A longtime reader writes:
Our university has recently had a slight decline in enrollments, and the administration thinks the sky is falling. (A few years ago, we were supposed to curb our enrollments: the sky was falling over that, too.) We've all been given marching orders to boost enrollments, complete with the barely veiled threat "we must to choose whether to grow or to shrink". So, my department has recently gone through a lengthy process to devise new sexier first year courses. Since all of our first-year courses are team-taught, and additionally have to be theoretically capable of being team taught by more than one team, the negotiations are protracted and delicate. We've also been told to offer a summer course. So, fine, we've been through this process.
When our Head of Programme went to submit the paperwork to actually get the new courses approved, however, she was told we can't add a new upper-division course without deleting an existing course. The summer course was to have been an upper-division course - but we don't have any courses to delete. We've had some new hires, the new hires understandably want their own permanent upper division courses. We're supposed to teach more without introducing new courses - in an institutional setting where "different sections of the same course" doesn't exist. From the faculty point of view, it's nonsensical: teach more, but don't teach more.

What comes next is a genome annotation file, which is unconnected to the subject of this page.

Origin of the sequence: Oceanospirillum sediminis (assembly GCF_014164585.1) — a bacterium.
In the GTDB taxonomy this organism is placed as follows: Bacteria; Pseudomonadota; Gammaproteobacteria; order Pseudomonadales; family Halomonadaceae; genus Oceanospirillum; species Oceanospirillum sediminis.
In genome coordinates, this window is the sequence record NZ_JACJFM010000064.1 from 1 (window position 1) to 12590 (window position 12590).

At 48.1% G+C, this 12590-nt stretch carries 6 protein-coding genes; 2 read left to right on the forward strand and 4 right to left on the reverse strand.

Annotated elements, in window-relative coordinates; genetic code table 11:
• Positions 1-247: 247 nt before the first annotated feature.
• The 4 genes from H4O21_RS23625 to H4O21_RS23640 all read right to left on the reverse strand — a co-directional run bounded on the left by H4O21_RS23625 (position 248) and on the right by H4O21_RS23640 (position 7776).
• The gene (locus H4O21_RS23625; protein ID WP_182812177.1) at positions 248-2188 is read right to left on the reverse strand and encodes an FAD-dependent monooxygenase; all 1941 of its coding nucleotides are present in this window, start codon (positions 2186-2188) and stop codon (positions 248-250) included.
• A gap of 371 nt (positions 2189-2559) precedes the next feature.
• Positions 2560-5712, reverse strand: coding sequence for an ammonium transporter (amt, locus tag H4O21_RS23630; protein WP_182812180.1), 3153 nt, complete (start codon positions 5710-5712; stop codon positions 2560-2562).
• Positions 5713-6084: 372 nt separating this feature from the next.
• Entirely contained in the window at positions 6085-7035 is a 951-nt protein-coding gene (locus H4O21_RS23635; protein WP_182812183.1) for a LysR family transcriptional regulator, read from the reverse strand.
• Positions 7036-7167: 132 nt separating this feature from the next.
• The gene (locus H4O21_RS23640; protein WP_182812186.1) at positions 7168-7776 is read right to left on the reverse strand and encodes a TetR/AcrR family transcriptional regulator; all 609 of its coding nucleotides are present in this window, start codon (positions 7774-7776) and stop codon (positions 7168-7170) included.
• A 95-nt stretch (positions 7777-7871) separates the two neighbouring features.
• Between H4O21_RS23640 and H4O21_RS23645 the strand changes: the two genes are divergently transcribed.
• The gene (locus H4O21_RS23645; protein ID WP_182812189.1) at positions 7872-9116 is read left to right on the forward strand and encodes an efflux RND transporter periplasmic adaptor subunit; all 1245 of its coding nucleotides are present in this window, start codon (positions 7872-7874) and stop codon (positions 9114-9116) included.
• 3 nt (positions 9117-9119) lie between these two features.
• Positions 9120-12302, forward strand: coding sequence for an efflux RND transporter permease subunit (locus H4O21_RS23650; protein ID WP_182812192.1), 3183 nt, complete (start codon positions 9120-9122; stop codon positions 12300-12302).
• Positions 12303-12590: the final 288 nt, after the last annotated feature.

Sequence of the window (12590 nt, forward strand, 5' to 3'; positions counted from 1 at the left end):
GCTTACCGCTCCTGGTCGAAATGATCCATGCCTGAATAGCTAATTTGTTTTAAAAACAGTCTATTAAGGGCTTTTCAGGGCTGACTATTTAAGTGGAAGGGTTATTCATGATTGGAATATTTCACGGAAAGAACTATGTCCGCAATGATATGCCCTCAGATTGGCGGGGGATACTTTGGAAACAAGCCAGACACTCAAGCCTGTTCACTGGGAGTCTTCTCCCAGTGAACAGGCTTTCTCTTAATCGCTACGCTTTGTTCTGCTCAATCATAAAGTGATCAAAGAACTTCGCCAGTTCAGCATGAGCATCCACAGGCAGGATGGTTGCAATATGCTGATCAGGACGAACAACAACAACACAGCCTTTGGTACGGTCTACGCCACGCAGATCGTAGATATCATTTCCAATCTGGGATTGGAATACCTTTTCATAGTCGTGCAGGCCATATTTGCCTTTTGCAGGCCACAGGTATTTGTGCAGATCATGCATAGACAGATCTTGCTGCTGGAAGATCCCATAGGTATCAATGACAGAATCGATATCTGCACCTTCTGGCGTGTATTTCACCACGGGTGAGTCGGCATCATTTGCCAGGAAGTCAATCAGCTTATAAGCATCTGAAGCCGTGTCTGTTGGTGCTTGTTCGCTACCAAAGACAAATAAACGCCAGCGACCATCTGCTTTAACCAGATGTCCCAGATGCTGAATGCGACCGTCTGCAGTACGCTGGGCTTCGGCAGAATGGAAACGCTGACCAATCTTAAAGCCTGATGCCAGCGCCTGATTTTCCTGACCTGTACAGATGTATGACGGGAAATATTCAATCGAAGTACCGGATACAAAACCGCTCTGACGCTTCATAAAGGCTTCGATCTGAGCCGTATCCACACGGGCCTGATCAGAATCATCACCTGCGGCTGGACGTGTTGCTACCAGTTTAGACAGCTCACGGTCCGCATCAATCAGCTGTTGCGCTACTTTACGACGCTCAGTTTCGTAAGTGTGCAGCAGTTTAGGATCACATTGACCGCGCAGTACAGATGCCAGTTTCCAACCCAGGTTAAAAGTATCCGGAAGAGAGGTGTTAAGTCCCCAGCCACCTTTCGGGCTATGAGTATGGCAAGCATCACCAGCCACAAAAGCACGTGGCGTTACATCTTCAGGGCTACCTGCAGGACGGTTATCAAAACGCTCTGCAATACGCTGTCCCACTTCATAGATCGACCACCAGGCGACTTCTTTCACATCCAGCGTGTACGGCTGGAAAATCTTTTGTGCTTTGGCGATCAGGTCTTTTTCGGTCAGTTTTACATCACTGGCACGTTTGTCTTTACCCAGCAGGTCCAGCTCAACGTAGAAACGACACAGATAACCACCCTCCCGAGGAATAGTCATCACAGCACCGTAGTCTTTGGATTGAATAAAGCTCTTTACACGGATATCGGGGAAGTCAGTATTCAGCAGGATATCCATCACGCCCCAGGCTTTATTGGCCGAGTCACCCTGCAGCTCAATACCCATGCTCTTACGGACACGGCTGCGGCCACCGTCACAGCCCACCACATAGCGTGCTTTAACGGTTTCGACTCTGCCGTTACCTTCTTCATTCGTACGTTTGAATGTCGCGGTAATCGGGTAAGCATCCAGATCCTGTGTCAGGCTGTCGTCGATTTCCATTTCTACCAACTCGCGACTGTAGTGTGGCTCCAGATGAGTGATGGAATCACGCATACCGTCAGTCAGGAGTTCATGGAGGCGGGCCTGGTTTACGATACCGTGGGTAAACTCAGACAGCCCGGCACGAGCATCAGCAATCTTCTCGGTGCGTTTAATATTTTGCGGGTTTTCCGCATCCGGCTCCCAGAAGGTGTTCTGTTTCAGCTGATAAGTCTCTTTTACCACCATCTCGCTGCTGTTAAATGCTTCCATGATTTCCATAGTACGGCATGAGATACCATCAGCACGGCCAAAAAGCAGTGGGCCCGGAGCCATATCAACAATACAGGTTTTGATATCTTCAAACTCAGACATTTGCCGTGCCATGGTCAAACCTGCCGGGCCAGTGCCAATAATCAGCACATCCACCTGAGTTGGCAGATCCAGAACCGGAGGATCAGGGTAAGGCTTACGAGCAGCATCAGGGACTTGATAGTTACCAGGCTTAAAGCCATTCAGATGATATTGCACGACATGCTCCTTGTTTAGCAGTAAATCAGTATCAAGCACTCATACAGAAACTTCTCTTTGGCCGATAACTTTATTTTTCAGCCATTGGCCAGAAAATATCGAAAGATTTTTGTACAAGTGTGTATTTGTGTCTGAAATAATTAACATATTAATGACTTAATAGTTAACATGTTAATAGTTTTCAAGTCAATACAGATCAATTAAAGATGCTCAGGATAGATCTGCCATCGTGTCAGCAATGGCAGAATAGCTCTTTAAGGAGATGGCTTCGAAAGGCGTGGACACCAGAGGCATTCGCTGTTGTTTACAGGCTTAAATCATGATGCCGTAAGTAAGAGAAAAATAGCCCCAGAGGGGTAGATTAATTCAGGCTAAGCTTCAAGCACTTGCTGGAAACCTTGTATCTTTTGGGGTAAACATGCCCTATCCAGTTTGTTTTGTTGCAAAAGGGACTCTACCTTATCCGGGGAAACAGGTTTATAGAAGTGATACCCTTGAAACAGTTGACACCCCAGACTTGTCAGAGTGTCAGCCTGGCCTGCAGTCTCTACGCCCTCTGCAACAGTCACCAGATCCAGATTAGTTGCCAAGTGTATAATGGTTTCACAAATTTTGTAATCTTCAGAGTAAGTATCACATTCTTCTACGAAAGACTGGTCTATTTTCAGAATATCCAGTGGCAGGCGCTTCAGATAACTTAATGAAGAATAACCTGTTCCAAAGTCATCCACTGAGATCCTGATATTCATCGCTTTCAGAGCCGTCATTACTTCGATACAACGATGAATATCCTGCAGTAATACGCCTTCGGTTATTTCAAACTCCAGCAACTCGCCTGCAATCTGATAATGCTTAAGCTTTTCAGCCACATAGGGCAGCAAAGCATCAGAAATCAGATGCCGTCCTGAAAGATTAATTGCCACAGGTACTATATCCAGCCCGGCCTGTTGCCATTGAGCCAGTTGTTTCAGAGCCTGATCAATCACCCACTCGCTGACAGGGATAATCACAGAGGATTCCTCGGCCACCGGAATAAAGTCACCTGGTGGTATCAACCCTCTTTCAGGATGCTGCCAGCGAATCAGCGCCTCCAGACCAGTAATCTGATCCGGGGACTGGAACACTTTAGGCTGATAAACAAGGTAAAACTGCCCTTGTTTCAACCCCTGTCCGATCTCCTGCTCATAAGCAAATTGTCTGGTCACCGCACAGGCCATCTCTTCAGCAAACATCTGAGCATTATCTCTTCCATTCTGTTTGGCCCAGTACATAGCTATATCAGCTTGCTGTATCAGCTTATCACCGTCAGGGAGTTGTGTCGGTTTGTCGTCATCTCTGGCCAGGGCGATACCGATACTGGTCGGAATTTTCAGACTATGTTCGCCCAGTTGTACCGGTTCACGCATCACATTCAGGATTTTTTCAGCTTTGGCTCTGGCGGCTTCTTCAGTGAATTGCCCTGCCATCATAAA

The really interesting thing, though, and the thing that I'm really writing to ask about, is the "you can't add a new course without deleting an existing course" rule. Nobody seems to know why that rule exists. In today's staff meeting, our head of programme reported that she's asked three different administrators for an explanation of that rule, and has been told "I don't know what that rule is for," "I don't know what that rule is for," and "ah, it's because having lots of courses on the books gives the impression that the university costs are higher, but since that impression is mistaken, the rule is actually very stupid." So, even though the sky is falling over low enrollments, the administration is preventing my department from implementing the changes the administration itself demanded, because of a rule whose rationale no administrator cannot explain.
Do you have (1) any speculations on what that rule is for, but more importantly (2) any explanation for the dogged and persistent defence of a rule that nobody can justify? I mean, is there perhaps a secret reason nobody will tell us? or ... well, any possible insight you can offer?
The institutional setting is different from my own, but I recognize the habit of mind. A few thoughts, before I ask my wise and worldly readers to suggest what I’ve missed.
Some rules live well beyond their purpose due to risk aversion or fear of forceful (difficult) personalities. If Otto in the registrar’s office is a real bear, and he has some weirdly powerful attachment to this rule, then it may live for years because nobody wants to challenge Otto. Sometimes rules like that survive even after Otto retires, because with time, it has acquired the status of local legend.
From the outside, those rules can look silly. From the inside, they can be incredibly difficult to change.